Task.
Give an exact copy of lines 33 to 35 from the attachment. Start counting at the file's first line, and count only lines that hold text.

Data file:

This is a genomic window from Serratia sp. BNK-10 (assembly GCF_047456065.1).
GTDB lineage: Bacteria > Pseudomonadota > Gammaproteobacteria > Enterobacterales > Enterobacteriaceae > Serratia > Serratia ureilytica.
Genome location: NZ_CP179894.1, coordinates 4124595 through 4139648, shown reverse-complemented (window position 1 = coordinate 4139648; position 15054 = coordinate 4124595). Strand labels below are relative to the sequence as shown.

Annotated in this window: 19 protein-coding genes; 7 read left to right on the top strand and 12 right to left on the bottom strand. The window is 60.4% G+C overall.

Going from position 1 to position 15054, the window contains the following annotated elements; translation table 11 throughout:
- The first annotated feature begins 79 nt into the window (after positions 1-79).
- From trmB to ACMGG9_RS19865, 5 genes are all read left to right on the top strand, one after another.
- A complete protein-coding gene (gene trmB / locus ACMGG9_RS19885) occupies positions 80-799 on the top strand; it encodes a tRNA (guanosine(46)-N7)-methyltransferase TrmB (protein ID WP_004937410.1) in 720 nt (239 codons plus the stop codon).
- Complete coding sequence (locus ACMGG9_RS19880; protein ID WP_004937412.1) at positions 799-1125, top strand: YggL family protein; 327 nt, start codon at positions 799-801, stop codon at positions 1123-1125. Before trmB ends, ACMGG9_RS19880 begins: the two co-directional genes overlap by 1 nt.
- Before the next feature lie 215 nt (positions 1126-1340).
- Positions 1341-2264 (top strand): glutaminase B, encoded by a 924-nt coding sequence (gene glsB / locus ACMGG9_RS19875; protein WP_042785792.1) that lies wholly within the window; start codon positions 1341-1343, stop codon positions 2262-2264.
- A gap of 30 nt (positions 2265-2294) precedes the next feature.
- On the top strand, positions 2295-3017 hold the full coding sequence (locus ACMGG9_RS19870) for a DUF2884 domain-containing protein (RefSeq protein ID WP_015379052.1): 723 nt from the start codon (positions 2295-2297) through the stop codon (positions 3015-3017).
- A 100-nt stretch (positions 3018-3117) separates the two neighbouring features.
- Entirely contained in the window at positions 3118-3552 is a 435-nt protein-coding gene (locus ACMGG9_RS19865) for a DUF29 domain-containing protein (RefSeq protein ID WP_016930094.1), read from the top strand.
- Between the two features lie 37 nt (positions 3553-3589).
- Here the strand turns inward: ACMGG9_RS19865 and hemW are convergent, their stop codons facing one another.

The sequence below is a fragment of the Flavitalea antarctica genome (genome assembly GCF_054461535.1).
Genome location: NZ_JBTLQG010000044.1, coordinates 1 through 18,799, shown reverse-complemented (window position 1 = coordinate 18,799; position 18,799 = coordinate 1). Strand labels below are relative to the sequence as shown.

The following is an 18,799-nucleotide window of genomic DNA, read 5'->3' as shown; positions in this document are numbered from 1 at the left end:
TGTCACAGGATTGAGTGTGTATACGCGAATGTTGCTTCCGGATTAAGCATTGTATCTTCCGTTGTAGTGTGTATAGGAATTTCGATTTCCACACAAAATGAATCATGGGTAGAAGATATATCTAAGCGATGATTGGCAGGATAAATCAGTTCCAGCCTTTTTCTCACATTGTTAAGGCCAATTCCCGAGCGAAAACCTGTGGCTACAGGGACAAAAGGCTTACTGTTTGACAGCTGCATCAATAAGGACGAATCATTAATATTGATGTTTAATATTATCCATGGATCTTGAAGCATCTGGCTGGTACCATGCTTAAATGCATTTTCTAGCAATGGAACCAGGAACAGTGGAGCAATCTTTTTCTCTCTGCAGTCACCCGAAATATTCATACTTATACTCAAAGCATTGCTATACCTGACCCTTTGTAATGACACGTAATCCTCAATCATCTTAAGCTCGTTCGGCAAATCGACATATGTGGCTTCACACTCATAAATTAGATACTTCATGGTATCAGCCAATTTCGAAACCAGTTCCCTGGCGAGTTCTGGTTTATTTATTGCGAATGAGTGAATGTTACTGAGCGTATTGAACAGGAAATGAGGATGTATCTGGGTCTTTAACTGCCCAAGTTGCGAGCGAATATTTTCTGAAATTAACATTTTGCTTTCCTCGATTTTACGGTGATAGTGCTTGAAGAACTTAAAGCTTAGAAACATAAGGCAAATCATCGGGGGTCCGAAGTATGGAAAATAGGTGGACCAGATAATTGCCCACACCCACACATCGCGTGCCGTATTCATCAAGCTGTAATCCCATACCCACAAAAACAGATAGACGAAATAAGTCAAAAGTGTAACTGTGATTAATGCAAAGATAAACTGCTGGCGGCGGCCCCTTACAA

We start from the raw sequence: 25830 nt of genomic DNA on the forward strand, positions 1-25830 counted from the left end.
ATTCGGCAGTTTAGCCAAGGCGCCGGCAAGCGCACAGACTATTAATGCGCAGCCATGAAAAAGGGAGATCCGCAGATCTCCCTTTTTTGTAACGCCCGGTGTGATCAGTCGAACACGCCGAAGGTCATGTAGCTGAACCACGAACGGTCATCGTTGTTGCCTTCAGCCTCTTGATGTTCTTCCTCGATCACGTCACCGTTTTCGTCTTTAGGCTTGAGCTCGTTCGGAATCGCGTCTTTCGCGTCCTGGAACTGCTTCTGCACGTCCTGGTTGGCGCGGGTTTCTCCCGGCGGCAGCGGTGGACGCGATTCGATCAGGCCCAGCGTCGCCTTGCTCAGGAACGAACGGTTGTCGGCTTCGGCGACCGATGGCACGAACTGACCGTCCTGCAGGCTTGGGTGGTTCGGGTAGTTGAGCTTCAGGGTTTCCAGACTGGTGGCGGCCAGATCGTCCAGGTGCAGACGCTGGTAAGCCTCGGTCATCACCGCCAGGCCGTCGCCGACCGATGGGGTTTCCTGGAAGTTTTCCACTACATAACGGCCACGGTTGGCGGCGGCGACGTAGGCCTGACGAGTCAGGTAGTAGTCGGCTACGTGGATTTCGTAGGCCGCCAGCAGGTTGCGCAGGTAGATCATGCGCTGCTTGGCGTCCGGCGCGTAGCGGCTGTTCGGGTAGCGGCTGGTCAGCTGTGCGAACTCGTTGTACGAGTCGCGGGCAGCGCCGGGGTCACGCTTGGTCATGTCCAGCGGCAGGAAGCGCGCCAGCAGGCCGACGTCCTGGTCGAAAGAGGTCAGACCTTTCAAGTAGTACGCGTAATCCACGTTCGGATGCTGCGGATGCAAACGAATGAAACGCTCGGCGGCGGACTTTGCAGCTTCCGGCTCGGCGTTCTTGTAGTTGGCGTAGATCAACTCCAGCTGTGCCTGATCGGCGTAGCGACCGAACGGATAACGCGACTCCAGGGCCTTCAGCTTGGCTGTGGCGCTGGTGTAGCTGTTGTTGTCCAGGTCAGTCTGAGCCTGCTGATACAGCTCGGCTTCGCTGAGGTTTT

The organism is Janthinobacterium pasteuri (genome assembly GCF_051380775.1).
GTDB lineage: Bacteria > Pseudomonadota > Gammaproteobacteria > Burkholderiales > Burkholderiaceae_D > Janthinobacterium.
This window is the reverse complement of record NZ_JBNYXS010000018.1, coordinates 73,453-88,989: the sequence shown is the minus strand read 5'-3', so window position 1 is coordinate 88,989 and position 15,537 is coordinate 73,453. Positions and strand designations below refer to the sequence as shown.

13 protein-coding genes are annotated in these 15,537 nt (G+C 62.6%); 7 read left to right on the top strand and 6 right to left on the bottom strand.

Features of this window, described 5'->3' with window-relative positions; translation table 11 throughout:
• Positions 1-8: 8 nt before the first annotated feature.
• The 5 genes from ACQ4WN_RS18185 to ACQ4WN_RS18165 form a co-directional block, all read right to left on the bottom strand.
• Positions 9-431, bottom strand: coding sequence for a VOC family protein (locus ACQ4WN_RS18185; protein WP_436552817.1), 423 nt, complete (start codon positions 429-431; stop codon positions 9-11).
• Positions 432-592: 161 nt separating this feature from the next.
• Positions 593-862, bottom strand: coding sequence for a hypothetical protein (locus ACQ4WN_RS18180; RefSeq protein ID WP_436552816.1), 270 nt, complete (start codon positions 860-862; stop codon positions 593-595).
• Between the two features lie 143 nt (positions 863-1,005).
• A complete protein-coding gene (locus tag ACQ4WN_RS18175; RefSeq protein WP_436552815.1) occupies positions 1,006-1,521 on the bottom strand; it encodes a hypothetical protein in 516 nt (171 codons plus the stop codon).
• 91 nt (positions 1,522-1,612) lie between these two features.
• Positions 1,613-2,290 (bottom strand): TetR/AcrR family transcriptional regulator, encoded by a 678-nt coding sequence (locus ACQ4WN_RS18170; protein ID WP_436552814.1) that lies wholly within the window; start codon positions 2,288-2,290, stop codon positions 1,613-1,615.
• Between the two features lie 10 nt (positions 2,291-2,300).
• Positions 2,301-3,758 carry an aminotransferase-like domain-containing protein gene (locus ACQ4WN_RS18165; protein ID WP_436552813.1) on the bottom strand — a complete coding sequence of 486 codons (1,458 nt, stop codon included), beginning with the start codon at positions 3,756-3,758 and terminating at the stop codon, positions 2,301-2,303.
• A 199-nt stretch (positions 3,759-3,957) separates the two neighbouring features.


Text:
• Positions 593-862, bottom strand: coding sequence for a hypothetical protein (locus ACQ4WN_RS18180; RefSeq protein ID WP_436552816.1), 270 nt, complete (start codon positions 860-862; stop codon positions 593-595).
• Between the two features lie 143 nt (positions 863-1,005).
• A complete protein-coding gene (locus tag ACQ4WN_RS18175; RefSeq protein WP_436552815.1) occupies positions 1,006-1,521 on the bottom strand; it encodes a hypothetical protein in 516 nt (171 codons plus the stop codon).